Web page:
Vegans of Color

Because we don’t have the luxury of being single-issue

“Special” dairy education kit targeting African Americans January 4, 2009

Filed under: Uncategorized — Dr. A. Breeze Harper @ 8:22 pm

Wow, this is quite upsetting to me. Vegan or not, if my body were to constantly become “sick” because I’m eating cow dairy products, this is an indication that it should NOT be in my body, period. However, look at this wording in this “special” campaign targeted towards African Americans:

Minorities who have experienced gastrointestinal problems consuming milk are learning new strategies to enjoy milk and other dairy foods. This means that minorities (and non-minorities) with lactose intolerance may no longer need to miss out on essential nutrients provided by dairy foods. The health consequences of avoiding dairy foods, the major source of dietary calcium, potassium, and vitamin D as well as providing other essential nutrients, may be especially serious for African Americans, Hispanics, Asians, and Native American Indians. Many minorities are at high risk of hypertension, stroke, osteoporosis, obesity, diabetes, and colon cancer – diseases in which a low intake of dairy and dairy nutrients (e.g., calcium, vitamin D, potassium) can be a contributing factor.

I am severely lactose intolerance. Ever sense I removed cow dairy from my body, 4.5 years ago, my intestinal health, skin health, sinus allergies, eczema, fibroid tumors, etc have virtually disappeared. This is my own personal experience with abandoning cow dairy products as an African American female who is severely lactose intolerant. I find this new ad very dangerous and irresponsible, as I can’t imagine how my health would have progressed (or not progressed), had I attempted to keep these products in my system and listened to the National Dairy Council. But to suggest that a severely lactose intolerant person will be at risk for hypertension, colon cancer, etc for not having these products in their system is very misleading and creates unnecessary fear.

Just imagine if those who are gluten-sensitive were told to be “scared” of getting certain diseases from not eating wheat. Instead, it’s accepted and they are given alternatives, like rice flour, buckwheat, lentil flour, teff flour, etc., and eating multiple grains like these are “just as healthy” as gluten products.
The complete information can be found at:

http://www.nationaldairycouncil.org/NationalDairyCouncil/Health/Materials/AfricanAmericanHealthEdKit.htm
and the quote I cited is from: http://www.nationaldairycouncil.org/nationaldairycouncil/nutrition/lactose/lactoseIntolerance.pdf

Breezie

 

Gay Animal Rights Activist Attacked in Ohio

Filed under: Uncategorized — johanna @ 7:25 am
Tags: ,

Nathan Runkle, founder & executive director of Mercy for Animals, was brutally attacked recently at a gay nightclub in Dayton.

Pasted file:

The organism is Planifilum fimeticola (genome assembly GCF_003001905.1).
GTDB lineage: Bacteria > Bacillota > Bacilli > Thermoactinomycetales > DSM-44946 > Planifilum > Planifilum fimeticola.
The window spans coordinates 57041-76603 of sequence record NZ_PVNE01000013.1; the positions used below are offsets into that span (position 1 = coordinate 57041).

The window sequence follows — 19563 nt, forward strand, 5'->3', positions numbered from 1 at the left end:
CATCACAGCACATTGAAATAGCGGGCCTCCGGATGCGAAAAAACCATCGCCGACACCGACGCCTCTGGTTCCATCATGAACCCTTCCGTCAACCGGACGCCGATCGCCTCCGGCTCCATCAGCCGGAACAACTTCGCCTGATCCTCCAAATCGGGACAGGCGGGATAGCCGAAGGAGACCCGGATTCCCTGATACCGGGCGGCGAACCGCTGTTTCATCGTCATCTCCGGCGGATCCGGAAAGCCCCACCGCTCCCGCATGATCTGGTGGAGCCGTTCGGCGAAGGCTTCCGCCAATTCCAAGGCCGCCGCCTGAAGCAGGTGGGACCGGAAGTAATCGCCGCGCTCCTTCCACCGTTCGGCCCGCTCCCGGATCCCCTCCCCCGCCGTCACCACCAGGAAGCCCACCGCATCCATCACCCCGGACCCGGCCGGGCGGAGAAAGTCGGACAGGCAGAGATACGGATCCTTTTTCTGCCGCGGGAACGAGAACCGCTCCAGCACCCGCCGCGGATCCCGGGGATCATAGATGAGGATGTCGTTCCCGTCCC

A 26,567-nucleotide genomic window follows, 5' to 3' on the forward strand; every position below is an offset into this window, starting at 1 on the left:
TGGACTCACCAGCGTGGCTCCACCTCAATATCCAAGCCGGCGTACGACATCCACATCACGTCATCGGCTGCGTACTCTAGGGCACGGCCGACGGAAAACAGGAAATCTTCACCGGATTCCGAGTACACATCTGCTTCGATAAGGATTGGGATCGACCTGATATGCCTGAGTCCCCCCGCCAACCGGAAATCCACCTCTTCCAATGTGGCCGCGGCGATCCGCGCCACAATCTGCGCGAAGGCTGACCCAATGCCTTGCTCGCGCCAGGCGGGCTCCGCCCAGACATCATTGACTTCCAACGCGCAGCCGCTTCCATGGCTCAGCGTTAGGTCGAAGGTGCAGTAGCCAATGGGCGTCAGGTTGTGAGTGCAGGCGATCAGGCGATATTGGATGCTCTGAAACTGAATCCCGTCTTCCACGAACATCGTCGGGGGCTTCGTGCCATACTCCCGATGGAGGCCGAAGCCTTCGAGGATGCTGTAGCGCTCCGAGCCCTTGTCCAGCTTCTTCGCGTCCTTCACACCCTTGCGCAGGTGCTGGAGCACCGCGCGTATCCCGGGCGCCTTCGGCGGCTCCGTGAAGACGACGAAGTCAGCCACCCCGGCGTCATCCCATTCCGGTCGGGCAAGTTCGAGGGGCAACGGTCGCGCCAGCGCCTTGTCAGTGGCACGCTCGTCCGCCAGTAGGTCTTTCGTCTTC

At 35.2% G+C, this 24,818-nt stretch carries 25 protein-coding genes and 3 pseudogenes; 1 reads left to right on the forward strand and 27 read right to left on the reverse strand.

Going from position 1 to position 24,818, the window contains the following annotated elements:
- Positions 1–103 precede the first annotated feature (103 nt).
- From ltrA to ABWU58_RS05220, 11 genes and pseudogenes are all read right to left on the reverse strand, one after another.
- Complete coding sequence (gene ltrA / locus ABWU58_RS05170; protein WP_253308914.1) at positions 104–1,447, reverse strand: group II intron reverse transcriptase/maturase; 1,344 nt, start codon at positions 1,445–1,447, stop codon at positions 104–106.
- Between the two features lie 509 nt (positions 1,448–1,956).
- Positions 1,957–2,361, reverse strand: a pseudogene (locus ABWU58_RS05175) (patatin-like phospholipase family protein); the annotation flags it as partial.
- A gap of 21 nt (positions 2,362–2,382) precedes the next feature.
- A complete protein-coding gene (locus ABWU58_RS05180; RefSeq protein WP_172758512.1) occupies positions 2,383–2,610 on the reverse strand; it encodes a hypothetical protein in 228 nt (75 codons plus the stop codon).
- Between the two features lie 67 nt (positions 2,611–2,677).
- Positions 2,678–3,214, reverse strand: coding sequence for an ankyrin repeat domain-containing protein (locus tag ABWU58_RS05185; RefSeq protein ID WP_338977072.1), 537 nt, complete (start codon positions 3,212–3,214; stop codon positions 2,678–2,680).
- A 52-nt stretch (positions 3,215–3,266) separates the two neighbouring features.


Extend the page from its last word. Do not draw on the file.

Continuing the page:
The press release states Nathan’s wish that sexual orientation be included in Ohio’s hate crimes legislation.

pattrice jones offers two posts about what people can do to help & how we — queer people, vegans, & allies (I note of course that these categories are not mutually exclusive) — can move forward from here:

So, if you’re somebody who cares about or works on LGBTQ issues but has not (yet) integrated the animals into your analysis of oppression, let this attack on a gay man who has dedicated himself to animal rights motivate you to educate yourself about the connections. And, if you’re a straight animal liberationist or veg*n advocate who hasn’t thought deeply about your heterosexual privilege and what obligations you might have to divest yourself of that, let this near-deadly attack on a gay animal advocate remind you (if Proposition 8 and Obama’s selection of a homophobic preacher to speak at his inauguration did not) that homophobia is still alive and dangerous.

In both instances: Educate yourself about the intersections and then figure out how you might integrate what you learn into your activism and your daily life. Those of us who are already hip to that particular intersection ought to realize that there’s always more for us to learn too. Finally, all of us can be inspired by Nathan’s relentless activism and take up the charge to do just a little bit more while he’s recovering from this terrible trauma.

As the press release notes, Mercy for Animals brings an intersectional analysis to its work:

MFA has long worked to bridge the gap between the common prejudices which lead to oppression and abuses faced by both animals and minorities. In recent years MFA has joined gay advocates in gay pride marches by forming human rainbows preceded by banners declaring, “No one is free when others are oppressed.” The organization has also been a lead opponent of gay rodeo events, citing the community’s obligation to protect animals from needless violence.

I’m sure I speak for all the VoC bloggers in expressing sorrow & outrage at this attack, & in wishing Nathan the best.

 

 
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